It was held that the Trust had no proper standing to seek declarations (i) and (iii) – (vii). The Trust was a third party and was not entitled to a declaration as to the meaning or performance of a contract to which it is not a party, in circumstances, where the parties to that contract are not in dispute. Neither was it an exceptional circumstances and this was consistent with the ratio in Meadows Indemnity Co Ltd v Insurance Corp of Ireland Plc  2 Lloyd’s Rep.298, although the law has moved on since that case, this remains the general position. The grant of declaratory relief was held as discretionary and the cases in which it had been recognised that the declarations may be granted in a wider category of case than suggested by Gouriet v Union of Post Office Workers  AC 435 was far removed from the present.
There was no relevant dispute between the contracting parties themselves, the Trust had interests which were directly opposed to one or more of the contracting parties, the insurance arrangements cannot be prayed in aid by non- parties, that the availability of insurance to a claimant in a tort action has no effect on the liability of the defendant to the claimant. Also the power of attorney did not give the Trust a right to seek declaratory relief.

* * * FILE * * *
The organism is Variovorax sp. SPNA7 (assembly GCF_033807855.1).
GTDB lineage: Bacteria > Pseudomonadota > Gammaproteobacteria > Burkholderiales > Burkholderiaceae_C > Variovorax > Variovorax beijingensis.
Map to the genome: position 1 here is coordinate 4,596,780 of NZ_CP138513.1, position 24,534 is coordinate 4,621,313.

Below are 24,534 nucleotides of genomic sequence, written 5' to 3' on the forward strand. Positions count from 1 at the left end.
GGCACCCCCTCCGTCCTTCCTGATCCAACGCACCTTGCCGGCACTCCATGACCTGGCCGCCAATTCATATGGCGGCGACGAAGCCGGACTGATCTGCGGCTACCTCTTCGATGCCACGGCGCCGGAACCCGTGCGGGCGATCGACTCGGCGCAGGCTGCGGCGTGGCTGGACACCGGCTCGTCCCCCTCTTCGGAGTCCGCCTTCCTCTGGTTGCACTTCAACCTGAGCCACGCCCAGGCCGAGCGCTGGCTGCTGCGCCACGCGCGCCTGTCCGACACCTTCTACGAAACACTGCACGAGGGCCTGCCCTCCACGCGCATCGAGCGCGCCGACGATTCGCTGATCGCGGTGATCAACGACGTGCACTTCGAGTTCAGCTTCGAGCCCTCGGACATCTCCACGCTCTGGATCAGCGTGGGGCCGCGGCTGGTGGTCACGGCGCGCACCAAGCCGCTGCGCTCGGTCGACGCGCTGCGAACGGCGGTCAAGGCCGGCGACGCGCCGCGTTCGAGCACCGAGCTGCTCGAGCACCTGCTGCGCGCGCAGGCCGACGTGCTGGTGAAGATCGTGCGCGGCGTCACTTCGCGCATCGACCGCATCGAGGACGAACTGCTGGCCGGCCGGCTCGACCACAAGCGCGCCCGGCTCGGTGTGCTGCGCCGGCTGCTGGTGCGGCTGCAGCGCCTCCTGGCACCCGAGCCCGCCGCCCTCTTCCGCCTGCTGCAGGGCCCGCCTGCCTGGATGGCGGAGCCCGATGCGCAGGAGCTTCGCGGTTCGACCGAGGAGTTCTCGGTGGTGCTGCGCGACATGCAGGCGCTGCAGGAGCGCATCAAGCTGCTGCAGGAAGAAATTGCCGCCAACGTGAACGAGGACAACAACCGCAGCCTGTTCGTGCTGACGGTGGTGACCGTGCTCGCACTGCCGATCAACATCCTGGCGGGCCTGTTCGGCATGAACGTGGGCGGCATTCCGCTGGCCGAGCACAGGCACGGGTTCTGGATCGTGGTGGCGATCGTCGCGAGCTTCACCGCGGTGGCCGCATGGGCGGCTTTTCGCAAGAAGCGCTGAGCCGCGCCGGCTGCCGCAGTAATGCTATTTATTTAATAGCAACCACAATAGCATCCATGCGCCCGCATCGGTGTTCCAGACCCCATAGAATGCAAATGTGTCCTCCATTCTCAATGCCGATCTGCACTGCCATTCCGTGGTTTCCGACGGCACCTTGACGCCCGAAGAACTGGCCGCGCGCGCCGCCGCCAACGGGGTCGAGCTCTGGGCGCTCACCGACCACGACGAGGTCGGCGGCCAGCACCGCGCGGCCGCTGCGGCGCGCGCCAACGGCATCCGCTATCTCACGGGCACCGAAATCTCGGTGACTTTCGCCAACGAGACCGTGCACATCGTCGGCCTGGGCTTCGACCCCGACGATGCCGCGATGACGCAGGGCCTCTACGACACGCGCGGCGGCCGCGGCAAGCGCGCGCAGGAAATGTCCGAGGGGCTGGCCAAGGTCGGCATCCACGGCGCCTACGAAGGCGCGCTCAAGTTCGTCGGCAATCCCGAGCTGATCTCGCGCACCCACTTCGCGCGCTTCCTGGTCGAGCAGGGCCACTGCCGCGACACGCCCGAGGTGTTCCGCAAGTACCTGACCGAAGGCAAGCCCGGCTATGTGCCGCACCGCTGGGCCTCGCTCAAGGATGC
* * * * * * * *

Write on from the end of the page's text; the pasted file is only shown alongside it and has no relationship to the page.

It was accepted that there was a contractual obligation on the reinsurers to exercise their authority, discretion and control in a businesslike manner. Whether the reinsurers required the Trust to pursue claims in the US tort system would be considered un-businesslike was to be determined. It did not necessarily follow that the reinsurers were in breach of their obligations by refusing to accept the process of claims handling and settlement purposes used by the Trust. What may be considered ‘best practice’ was not directly relevant in the context. The judge stated that there was no monopoly on what may be 'businesslike'.
The Trust was granted declarations in part, subject to some modifications to reflect the conclusions reached by the judge.
This is an interesting case that seeks to address the complexities involving insurance contracts and third party right to information.